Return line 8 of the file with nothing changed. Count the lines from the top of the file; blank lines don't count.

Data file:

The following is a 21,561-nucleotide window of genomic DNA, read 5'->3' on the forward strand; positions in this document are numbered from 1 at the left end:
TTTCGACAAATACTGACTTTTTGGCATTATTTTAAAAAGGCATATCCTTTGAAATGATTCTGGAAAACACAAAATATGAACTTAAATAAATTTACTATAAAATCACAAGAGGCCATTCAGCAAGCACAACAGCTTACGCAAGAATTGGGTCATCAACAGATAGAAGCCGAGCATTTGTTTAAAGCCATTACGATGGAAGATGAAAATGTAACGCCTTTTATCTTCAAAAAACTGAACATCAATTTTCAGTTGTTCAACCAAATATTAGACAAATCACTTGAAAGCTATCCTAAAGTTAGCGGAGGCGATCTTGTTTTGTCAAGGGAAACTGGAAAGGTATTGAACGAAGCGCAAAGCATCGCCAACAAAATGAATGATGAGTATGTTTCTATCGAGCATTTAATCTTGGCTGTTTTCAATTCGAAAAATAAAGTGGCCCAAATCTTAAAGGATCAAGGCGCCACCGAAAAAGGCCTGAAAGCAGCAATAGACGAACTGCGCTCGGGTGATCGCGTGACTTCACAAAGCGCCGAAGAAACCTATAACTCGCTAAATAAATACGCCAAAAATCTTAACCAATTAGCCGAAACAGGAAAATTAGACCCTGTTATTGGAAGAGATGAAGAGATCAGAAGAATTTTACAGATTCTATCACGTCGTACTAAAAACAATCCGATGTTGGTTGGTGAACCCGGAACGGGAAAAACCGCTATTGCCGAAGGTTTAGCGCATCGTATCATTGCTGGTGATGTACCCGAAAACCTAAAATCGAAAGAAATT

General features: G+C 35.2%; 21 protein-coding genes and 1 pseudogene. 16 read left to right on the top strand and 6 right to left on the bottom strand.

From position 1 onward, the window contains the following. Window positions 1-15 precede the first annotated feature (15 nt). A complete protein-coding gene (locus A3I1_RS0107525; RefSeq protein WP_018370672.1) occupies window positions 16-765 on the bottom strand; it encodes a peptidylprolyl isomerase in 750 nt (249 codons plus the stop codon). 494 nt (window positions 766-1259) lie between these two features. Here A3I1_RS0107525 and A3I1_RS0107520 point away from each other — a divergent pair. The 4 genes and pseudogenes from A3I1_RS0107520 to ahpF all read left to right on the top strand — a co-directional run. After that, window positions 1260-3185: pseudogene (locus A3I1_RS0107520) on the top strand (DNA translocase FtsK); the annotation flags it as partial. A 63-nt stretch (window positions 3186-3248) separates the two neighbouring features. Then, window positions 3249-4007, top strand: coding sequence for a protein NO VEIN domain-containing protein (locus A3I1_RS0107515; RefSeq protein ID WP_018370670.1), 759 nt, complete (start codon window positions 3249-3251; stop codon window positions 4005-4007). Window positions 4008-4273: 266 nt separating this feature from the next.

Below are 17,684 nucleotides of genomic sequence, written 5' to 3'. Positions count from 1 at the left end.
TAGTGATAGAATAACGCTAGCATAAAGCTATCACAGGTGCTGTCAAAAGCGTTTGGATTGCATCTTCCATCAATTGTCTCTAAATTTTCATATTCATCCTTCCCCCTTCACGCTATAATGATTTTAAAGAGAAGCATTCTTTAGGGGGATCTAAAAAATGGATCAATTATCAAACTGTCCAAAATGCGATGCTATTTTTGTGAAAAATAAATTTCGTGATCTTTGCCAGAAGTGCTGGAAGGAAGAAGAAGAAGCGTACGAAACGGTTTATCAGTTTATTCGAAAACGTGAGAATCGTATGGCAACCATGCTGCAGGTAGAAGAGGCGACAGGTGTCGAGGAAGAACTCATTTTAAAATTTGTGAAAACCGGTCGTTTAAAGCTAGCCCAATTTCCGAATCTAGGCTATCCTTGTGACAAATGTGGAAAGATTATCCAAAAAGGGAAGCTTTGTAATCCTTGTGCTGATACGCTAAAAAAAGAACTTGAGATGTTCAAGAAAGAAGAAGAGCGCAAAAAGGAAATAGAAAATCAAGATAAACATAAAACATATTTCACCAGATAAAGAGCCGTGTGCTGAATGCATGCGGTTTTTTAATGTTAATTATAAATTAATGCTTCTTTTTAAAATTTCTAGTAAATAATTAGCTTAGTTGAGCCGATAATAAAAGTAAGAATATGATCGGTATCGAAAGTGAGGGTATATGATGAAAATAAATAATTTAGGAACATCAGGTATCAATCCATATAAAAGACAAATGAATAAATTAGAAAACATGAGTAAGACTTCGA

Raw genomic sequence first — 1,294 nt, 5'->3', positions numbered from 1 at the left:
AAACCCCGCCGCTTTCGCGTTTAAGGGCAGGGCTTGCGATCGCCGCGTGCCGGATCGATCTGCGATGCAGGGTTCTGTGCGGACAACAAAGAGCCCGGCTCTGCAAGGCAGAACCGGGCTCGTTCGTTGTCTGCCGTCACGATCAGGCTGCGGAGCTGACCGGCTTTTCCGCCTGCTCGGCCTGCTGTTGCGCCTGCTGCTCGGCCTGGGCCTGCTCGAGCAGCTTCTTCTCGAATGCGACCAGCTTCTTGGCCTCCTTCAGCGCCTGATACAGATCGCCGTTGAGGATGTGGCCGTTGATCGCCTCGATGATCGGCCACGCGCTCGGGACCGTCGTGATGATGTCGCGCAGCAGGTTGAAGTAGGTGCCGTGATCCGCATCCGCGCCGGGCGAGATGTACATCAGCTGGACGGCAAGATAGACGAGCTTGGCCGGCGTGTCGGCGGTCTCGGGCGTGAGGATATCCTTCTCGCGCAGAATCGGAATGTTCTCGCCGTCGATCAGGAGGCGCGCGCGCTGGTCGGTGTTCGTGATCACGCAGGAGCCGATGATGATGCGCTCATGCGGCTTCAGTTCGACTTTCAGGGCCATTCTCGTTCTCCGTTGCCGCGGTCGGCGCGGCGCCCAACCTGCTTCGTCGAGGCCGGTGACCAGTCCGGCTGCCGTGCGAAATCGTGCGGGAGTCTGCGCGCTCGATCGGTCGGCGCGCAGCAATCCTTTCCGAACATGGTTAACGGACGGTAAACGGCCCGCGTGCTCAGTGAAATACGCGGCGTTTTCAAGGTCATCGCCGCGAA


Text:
AAACCCCGCCGCTTTCGCGTTTAAGGGCAGGGCTTGCGATCGCCGCGTGCCGGATCGATCTGCGATGCAGGGTTCTGTGCGGACAACAAAGAGCCCGGCTCTGCAAGGCAGAACCGGGCTCGTTCGTTGTCTGCCGTCACGATCAGGCTGCGGAGCTGACCGGCTTTTCCGCCTGCTCGGCCTGCTGTTGCGCCTGCTGCTCGGCCTGGGCCTGCTCGAGCAGCTTCTTCTCGAATGCGACCAGCTTCTTGGCCTCCTTCAGCGCCTGATACAGATCGCCGTTGAGGATGTGGCCGTTGATCGCCTCGATGATCGGCCACGCGCTCGGGACCGTCGTGATGATGTCGCGCAGCAGGTTGAAGTAGGTGCCGTGATCCGCATCCGCGCCGGGCGAGATGTACATCAGCTGGACGGCAAGATAGACGAGCTTGGCCGGCGTGTCGGCGGTCTCGGGCGTGAGGATATCCTTCTCGCGCAGAATCGGAATGTTCTCGCCGTCGATCAGGAGGCGCGCGCGCTGGTCGGTGTTCGTGATCACGCAGGAGCCGATGATGATGCGCTCATGCGGCTTCAGTTCGACTTTCAGGGCCATTCTCGTTCTCCGTTGCCGCGGTCGGCGCGGCGCCCAACCTGCTTCGTCGAGGCCGGTGACCAGTCCGGCTGCCGTGCGAAATCGTGCGGGAGTCTGCGCGCTCGATCGGTCGGCGCGCAGCAATCCTTTCCGAACATGGTTAACGGACGGTAAACGGCCCGCGTGCTCAGTGAAATACGCGGCGTTTTCAAGGTCATCGCCGCGAA